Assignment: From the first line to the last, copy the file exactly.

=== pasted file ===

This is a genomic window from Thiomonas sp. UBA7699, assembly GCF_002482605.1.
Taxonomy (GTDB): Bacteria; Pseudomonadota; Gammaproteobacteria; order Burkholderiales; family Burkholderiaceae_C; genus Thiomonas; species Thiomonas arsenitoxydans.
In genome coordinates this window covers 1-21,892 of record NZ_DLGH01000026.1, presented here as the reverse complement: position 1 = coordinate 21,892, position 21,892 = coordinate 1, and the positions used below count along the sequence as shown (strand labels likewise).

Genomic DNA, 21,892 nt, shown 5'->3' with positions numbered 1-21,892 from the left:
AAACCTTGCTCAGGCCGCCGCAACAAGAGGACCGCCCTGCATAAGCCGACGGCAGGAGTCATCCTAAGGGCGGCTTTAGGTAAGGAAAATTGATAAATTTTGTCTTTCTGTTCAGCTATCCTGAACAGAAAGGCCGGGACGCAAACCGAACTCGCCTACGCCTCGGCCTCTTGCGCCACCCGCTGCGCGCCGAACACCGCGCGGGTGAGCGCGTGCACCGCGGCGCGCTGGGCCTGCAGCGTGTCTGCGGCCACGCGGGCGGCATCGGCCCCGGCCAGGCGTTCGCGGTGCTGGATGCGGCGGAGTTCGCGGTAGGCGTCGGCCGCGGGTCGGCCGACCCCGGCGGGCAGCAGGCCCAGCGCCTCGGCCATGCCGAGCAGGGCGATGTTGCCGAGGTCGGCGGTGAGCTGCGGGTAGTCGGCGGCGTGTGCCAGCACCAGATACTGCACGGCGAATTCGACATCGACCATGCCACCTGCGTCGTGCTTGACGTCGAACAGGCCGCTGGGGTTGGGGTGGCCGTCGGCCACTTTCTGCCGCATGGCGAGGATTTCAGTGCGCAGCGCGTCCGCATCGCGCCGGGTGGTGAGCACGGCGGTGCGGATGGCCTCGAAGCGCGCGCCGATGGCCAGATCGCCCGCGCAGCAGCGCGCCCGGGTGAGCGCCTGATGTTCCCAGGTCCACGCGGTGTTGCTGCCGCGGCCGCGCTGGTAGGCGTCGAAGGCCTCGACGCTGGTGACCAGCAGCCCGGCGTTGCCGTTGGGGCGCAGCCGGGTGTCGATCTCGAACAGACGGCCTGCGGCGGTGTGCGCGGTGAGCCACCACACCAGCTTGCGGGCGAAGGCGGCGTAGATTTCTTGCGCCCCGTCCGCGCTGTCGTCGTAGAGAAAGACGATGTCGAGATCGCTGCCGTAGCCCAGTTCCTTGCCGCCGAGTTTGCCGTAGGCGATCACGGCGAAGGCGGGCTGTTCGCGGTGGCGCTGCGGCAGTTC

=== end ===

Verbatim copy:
This is a genomic window from Thiomonas sp. UBA7699, assembly GCF_002482605.1.
Taxonomy (GTDB): Bacteria; Pseudomonadota; Gammaproteobacteria; order Burkholderiales; family Burkholderiaceae_C; genus Thiomonas; species Thiomonas arsenitoxydans.
In genome coordinates this window covers 1-21,892 of record NZ_DLGH01000026.1, presented here as the reverse complement: position 1 = coordinate 21,892, position 21,892 = coordinate 1, and the positions used below count along the sequence as shown (strand labels likewise).

Genomic DNA, 21,892 nt, shown 5'->3' with positions numbered 1-21,892 from the left:
AAACCTTGCTCAGGCCGCCGCAACAAGAGGACCGCCCTGCATAAGCCGACGGCAGGAGTCATCCTAAGGGCGGCTTTAGGTAAGGAAAATTGATAAATTTTGTCTTTCTGTTCAGCTATCCTGAACAGAAAGGCCGGGACGCAAACCGAACTCGCCTACGCCTCGGCCTCTTGCGCCACCCGCTGCGCGCCGAACACCGCGCGGGTGAGCGCGTGCACCGCGGCGCGCTGGGCCTGCAGCGTGTCTGCGGCCACGCGGGCGGCATCGGCCCCGGCCAGGCGTTCGCGGTGCTGGATGCGGCGGAGTTCGCGGTAGGCGTCGGCCGCGGGTCGGCCGACCCCGGCGGGCAGCAGGCCCAGCGCCTCGGCCATGCCGAGCAGGGCGATGTTGCCGAGGTCGGCGGTGAGCTGCGGGTAGTCGGCGGCGTGTGCCAGCACCAGATACTGCACGGCGAATTCGACATCGACCATGCCACCTGCGTCGTGCTTGACGTCGAACAGGCCGCTGGGGTTGGGGTGGCCGTCGGCCACTTTCTGCCGCATGGCGAGGATTTCAGTGCGCAGCGCGTCCGCATCGCGCCGGGTGGTGAGCACGGCGGTGCGGATGGCCTCGAAGCGCGCGCCGATGGCCAGATCGCCCGCGCAGCAGCGCGCCCGGGTGAGCGCCTGATGTTCCCAGGTCCACGCGGTGTTGCTGCCGCGGCCGCGCTGGTAGGCGTCGAAGGCCTCGACGCTGGTGACCAGCAGCCCGGCGTTGCCGTTGGGGCGCAGCCGGGTGTCGATCTCGAACAGACGGCCTGCGGCGGTGTGCGCGGTGAGCCACCACACCAGCTTGCGGGCGAAGGCGGCGTAGATTTCTTGCGCCCCGTCCGCGCTGTCGTCGTAGAGAAAGACGATGTCGAGATCGCTGCCGTAGCCCAGTTCCTTGCCGCCGAGTTTGCCGTAGGCGATCACGGCGAAGGCGGGCTGTTCGCGGTGGCGCTGCGGCAGTTC